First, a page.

The following story is in the customer’s own words. Jacob’s residential project was completed in August 2021 in Round Rock, Texas.
Starting the Process: Insurance
I’m a new homeowner in Round Rock. I bought the house in May of 2020, and the roof was in pretty good shape. Unfortunately, the big hail storm this past spring caused a lot of damage to it – and to the Lexus, I bought just one month prior.
My first step was to call my home insurance company, Nationwide. Luckily, they were on top of things. They sent out an inspector to take a look at the damage on the roof. I didn’t need to be home for his inspection. He took chalk to the roof, marking all the damage. He took pictures of it.
Shortly after, my home insurance claim adjuster gave me a call to inform me the roof was a total loss.
Jacob’s home in May of 2020
Informing my Mortgage Company
Nationwide sent a check to my home address, and it was made out to both me and the mortgage company I purchased my home through. My mortgage company required me to send the physical check to them by mail. My mortgage company then sent the check back to me after they endorsed it.
The reason they have to endorse these checks is because the condition of my home matters to them. If I were to default (meaning to stop making payments) on my mortgage, they would take control of the house and sell it in order to recoup their loss. So they want to ensure I spend the insurance money on the roof – and not on anything else.
I heard about RoofCrafters from a friend who had their roof replaced by them a few years back. I read their Google reviews and gave them a call. The secretary set me up with Bruce, one of their project planners.
Bruce came to my house a few days later. He asked for my insurance claim adjuster’s contact information and worked with her to sort out the financial side of things. He inspected the roof to make sure he agreed with the insurance’s assessment on what replacement should cost.
Luckily, Bruce found that the insurance company underestimated the quality of my shingles. He informed the insurance company about this and they increased their payment to me.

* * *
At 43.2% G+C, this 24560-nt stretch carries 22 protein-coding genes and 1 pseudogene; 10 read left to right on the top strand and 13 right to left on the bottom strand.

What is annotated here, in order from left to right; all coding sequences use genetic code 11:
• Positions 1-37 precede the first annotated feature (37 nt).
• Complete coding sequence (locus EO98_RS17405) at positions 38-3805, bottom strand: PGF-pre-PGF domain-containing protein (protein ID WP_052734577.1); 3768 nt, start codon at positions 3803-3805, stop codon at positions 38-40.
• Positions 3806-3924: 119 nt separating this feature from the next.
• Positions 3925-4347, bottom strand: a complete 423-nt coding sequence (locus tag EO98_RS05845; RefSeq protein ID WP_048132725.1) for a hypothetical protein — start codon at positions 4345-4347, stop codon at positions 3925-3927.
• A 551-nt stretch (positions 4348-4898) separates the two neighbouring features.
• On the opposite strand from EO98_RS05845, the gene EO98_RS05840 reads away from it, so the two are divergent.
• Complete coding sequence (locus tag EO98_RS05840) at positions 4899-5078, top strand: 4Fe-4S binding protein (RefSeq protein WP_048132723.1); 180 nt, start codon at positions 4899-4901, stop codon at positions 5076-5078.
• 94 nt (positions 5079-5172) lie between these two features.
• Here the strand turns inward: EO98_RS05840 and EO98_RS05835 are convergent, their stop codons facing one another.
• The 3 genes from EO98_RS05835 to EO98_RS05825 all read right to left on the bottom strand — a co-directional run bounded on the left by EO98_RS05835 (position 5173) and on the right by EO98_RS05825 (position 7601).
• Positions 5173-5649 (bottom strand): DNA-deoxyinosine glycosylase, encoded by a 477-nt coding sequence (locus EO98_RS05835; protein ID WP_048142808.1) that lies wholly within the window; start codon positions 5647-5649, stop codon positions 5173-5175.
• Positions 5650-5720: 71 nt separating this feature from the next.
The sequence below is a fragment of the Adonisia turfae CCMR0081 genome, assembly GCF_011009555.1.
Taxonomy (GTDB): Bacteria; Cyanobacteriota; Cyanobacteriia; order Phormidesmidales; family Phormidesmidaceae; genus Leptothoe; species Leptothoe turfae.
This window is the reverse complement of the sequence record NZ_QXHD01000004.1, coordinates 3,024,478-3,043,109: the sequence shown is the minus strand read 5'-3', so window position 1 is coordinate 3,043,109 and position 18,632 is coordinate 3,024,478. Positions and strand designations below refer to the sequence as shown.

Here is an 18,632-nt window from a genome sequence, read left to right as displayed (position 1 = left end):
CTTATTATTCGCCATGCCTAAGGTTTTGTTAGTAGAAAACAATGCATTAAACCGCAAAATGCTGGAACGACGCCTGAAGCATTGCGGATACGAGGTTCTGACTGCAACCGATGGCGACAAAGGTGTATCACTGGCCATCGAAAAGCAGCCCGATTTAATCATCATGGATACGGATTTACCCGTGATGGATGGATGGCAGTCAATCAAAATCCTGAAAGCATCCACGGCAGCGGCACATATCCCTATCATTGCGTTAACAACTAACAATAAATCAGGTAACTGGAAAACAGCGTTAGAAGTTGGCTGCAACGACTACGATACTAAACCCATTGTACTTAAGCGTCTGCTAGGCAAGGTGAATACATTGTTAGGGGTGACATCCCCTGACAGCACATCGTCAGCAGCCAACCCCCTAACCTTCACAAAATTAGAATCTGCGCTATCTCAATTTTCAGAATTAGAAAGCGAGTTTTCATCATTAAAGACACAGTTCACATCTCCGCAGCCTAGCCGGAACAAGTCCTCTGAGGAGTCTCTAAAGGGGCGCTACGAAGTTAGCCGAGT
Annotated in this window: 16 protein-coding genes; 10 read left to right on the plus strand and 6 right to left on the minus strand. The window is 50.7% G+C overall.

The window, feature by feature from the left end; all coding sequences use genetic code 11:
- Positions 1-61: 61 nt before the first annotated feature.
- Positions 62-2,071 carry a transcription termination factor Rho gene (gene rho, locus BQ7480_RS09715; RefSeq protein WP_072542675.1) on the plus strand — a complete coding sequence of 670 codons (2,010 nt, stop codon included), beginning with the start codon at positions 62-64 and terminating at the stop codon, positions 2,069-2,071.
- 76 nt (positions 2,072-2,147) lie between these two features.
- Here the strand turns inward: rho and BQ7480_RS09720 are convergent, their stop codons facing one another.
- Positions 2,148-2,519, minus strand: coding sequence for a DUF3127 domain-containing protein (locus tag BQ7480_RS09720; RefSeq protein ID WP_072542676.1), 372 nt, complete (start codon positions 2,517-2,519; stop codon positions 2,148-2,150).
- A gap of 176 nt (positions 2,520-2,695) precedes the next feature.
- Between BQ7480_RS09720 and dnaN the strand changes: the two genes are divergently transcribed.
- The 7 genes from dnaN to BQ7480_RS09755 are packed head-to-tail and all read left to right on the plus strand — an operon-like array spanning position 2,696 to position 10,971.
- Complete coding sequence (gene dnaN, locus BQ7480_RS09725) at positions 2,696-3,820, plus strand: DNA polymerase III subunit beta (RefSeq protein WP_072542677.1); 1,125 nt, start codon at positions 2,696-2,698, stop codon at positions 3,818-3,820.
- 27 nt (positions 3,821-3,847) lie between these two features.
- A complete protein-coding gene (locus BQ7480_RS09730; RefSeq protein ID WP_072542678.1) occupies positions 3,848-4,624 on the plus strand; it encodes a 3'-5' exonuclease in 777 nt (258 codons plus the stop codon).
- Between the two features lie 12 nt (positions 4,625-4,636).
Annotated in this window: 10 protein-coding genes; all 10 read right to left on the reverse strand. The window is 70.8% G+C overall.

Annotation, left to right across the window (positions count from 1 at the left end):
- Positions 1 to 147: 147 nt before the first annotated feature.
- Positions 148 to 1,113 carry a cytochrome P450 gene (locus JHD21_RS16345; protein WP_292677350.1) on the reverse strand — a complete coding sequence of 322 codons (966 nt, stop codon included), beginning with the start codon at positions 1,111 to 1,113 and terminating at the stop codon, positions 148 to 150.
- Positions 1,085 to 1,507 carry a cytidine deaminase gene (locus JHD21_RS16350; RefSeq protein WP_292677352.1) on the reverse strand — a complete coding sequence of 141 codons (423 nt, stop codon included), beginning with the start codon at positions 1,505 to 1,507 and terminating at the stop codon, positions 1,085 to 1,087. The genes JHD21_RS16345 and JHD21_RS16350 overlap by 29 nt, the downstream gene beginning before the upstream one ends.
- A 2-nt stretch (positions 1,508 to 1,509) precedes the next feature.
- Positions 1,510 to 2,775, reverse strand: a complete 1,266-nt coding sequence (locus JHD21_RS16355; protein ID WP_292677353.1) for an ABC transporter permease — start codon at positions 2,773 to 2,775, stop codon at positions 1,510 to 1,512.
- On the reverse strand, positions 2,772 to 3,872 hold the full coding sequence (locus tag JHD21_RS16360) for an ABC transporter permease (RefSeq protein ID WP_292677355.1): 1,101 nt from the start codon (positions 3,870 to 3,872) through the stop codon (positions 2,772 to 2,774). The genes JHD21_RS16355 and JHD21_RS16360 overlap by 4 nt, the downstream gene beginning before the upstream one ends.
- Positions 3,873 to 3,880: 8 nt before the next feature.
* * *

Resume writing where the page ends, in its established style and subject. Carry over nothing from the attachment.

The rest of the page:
Bruce also brought shingle samples that day. I was able to see the colors, patterns, and types of shingles available to choose from up close. I settled on GAF’s Timberline HDZ “Weathered Wood” shingle. I’d been wanting to get rid of the rusty colors on the exterior of my house and replace them with grays. So this shingle was perfect. RoofCrafters also included a fresh coat of light gray paint for the various vents in pipes that were dirty and rusty.
The new shingles we chose were “architectural” (or dimensional) shingles, which would be an upgrade from what I had previously. They’re thicker and more resistant to impact and wind. Plus, they just look nice.
GAF Timberline HDZ Weathered Wood Shingles. Photo courtesy Home Depot
The next step was for RoofCrafters’ working team to drop off their materials at my house. When they arrived, they backed a long trailer into my driveway.
The trailer had a conveyor belt attached. One worker stood on the trailer and fed boxes of materials onto the conveyor belt. Another worker stood on the roof, receiving the materials from the belt and stacking them. It was fascinatingly efficient.
I wasn’t required to be home during drop-off, but I’m glad I was. That conveyor belt was cool. I wish I would’ve taken a picture.
After dropping the materials off on a Friday, installation began on the following Monday. The working team began at seven in the morning. Hammering on the roof was definitely a ruckus, but I was still able to work from home that day.
After roof replacement – further plans include painting dark sections with lighter shades of gray
I couldn’t believe they finished the entire job by mid-afternoon. It seemed almost too easy. All the old materials made quite a mess on my driveway and rock garden, but their clean-up was actually immaculate. Several months later, I still haven’t found a single straggling nail.
The area where the skylight is located is technically classified as a flat roof. Flat roofs require certain materials and installation techniques compared to higher slopes.
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